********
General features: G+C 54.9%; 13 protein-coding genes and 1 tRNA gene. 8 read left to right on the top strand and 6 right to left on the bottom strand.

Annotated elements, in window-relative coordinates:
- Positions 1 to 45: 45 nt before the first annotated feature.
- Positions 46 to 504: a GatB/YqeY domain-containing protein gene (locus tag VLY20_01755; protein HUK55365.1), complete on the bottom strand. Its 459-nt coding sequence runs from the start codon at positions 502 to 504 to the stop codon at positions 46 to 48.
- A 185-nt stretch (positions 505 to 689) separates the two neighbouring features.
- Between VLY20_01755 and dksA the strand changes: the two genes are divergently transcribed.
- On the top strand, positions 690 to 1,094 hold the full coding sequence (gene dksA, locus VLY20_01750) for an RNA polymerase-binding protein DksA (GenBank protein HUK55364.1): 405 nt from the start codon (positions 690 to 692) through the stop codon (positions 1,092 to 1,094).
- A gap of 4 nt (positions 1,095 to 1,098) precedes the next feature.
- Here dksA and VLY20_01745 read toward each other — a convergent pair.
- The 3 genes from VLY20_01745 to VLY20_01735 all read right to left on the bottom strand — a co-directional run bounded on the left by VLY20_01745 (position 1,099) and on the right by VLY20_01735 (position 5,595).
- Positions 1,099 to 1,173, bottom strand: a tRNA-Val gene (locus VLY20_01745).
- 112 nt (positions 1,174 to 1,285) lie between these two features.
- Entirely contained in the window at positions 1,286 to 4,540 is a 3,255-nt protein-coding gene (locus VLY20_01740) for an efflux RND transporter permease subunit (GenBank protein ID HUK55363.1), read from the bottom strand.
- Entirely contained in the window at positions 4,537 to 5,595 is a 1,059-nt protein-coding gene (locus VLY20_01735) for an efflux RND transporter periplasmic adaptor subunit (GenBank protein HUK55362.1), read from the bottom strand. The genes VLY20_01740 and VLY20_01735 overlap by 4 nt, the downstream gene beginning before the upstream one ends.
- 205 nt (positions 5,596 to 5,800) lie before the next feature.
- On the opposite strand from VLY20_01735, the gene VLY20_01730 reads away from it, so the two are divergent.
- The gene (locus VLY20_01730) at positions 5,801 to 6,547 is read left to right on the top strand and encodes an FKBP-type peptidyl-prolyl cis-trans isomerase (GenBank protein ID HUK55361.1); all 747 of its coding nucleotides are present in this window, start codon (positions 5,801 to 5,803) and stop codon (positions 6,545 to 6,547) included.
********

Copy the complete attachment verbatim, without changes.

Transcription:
General features: G+C 54.9%; 13 protein-coding genes and 1 tRNA gene. 8 read left to right on the top strand and 6 right to left on the bottom strand.

Annotated elements, in window-relative coordinates:
- Positions 1 to 45: 45 nt before the first annotated feature.
- Positions 46 to 504: a GatB/YqeY domain-containing protein gene (locus tag VLY20_01755; protein HUK55365.1), complete on the bottom strand. Its 459-nt coding sequence runs from the start codon at positions 502 to 504 to the stop codon at positions 46 to 48.
- A 185-nt stretch (positions 505 to 689) separates the two neighbouring features.
- Between VLY20_01755 and dksA the strand changes: the two genes are divergently transcribed.
- On the top strand, positions 690 to 1,094 hold the full coding sequence (gene dksA, locus VLY20_01750) for an RNA polymerase-binding protein DksA (GenBank protein HUK55364.1): 405 nt from the start codon (positions 690 to 692) through the stop codon (positions 1,092 to 1,094).
- A gap of 4 nt (positions 1,095 to 1,098) precedes the next feature.
- Here dksA and VLY20_01745 read toward each other — a convergent pair.
- The 3 genes from VLY20_01745 to VLY20_01735 all read right to left on the bottom strand — a co-directional run bounded on the left by VLY20_01745 (position 1,099) and on the right by VLY20_01735 (position 5,595).
- Positions 1,099 to 1,173, bottom strand: a tRNA-Val gene (locus VLY20_01745).
- 112 nt (positions 1,174 to 1,285) lie between these two features.
- Entirely contained in the window at positions 1,286 to 4,540 is a 3,255-nt protein-coding gene (locus VLY20_01740) for an efflux RND transporter permease subunit (GenBank protein ID HUK55363.1), read from the bottom strand.
- Entirely contained in the window at positions 4,537 to 5,595 is a 1,059-nt protein-coding gene (locus VLY20_01735) for an efflux RND transporter periplasmic adaptor subunit (GenBank protein HUK55362.1), read from the bottom strand. The genes VLY20_01740 and VLY20_01735 overlap by 4 nt, the downstream gene beginning before the upstream one ends.
- 205 nt (positions 5,596 to 5,800) lie before the next feature.
- On the opposite strand from VLY20_01735, the gene VLY20_01730 reads away from it, so the two are divergent.
- The gene (locus VLY20_01730) at positions 5,801 to 6,547 is read left to right on the top strand and encodes an FKBP-type peptidyl-prolyl cis-trans isomerase (GenBank protein ID HUK55361.1); all 747 of its coding nucleotides are present in this window, start codon (positions 5,801 to 5,803) and stop codon (positions 6,545 to 6,547) included.